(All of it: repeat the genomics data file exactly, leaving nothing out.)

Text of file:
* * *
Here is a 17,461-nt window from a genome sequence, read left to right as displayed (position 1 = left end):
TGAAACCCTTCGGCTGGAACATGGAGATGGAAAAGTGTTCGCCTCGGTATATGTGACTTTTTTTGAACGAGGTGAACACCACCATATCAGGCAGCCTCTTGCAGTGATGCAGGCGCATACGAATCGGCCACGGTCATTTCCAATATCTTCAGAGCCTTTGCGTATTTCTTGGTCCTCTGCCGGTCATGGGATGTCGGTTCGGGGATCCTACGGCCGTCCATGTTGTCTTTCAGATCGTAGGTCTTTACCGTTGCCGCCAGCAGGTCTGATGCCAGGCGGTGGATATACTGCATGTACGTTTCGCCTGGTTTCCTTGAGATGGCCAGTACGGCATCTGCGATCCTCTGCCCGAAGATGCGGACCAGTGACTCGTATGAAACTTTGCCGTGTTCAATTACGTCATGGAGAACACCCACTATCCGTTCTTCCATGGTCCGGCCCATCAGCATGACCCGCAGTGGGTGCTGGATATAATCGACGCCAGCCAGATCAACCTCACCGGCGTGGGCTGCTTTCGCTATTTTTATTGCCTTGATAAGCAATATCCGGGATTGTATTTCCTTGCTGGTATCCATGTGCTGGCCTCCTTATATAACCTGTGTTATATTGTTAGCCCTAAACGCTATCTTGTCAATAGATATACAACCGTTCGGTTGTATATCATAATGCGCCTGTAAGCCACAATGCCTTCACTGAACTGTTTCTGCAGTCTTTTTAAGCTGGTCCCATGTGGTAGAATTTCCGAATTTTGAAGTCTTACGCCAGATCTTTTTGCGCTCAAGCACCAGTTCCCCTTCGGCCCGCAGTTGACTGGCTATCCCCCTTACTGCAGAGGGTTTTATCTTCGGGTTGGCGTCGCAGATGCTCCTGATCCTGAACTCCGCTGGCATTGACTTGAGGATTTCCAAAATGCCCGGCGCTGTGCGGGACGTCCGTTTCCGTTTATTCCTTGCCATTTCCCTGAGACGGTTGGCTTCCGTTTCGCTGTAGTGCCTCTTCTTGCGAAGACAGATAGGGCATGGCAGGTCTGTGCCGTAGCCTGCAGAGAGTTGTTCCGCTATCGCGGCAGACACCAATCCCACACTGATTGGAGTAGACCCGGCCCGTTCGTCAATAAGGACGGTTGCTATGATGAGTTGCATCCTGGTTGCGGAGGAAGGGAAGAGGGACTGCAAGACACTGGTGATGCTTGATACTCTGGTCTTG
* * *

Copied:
Here is a 17,461-nt window from a genome sequence, read left to right as displayed (position 1 = left end):
TGAAACCCTTCGGCTGGAACATGGAGATGGAAAAGTGTTCGCCTCGGTATATGTGACTTTTTTTGAACGAGGTGAACACCACCATATCAGGCAGCCTCTTGCAGTGATGCAGGCGCATACGAATCGGCCACGGTCATTTCCAATATCTTCAGAGCCTTTGCGTATTTCTTGGTCCTCTGCCGGTCATGGGATGTCGGTTCGGGGATCCTACGGCCGTCCATGTTGTCTTTCAGATCGTAGGTCTTTACCGTTGCCGCCAGCAGGTCTGATGCCAGGCGGTGGATATACTGCATGTACGTTTCGCCTGGTTTCCTTGAGATGGCCAGTACGGCATCTGCGATCCTCTGCCCGAAGATGCGGACCAGTGACTCGTATGAAACTTTGCCGTGTTCAATTACGTCATGGAGAACACCCACTATCCGTTCTTCCATGGTCCGGCCCATCAGCATGACCCGCAGTGGGTGCTGGATATAATCGACGCCAGCCAGATCAACCTCACCGGCGTGGGCTGCTTTCGCTATTTTTATTGCCTTGATAAGCAATATCCGGGATTGTATTTCCTTGCTGGTATCCATGTGCTGGCCTCCTTATATAACCTGTGTTATATTGTTAGCCCTAAACGCTATCTTGTCAATAGATATACAACCGTTCGGTTGTATATCATAATGCGCCTGTAAGCCACAATGCCTTCACTGAACTGTTTCTGCAGTCTTTTTAAGCTGGTCCCATGTGGTAGAATTTCCGAATTTTGAAGTCTTACGCCAGATCTTTTTGCGCTCAAGCACCAGTTCCCCTTCGGCCCGCAGTTGACTGGCTATCCCCCTTACTGCAGAGGGTTTTATCTTCGGGTTGGCGTCGCAGATGCTCCTGATCCTGAACTCCGCTGGCATTGACTTGAGGATTTCCAAAATGCCCGGCGCTGTGCGGGACGTCCGTTTCCGTTTATTCCTTGCCATTTCCCTGAGACGGTTGGCTTCCGTTTCGCTGTAGTGCCTCTTCTTGCGAAGACAGATAGGGCATGGCAGGTCTGTGCCGTAGCCTGCAGAGAGTTGTTCCGCTATCGCGGCAGACACCAATCCCACACTGATTGGAGTAGACCCGGCCCGTTCGTCAATAAGGACGGTTGCTATGATGAGTTGCATCCTGGTTGCGGAGGAAGGGAAGAGGGACTGCAAGACACTGGTGATGCTTGATACTCTGGTCTTG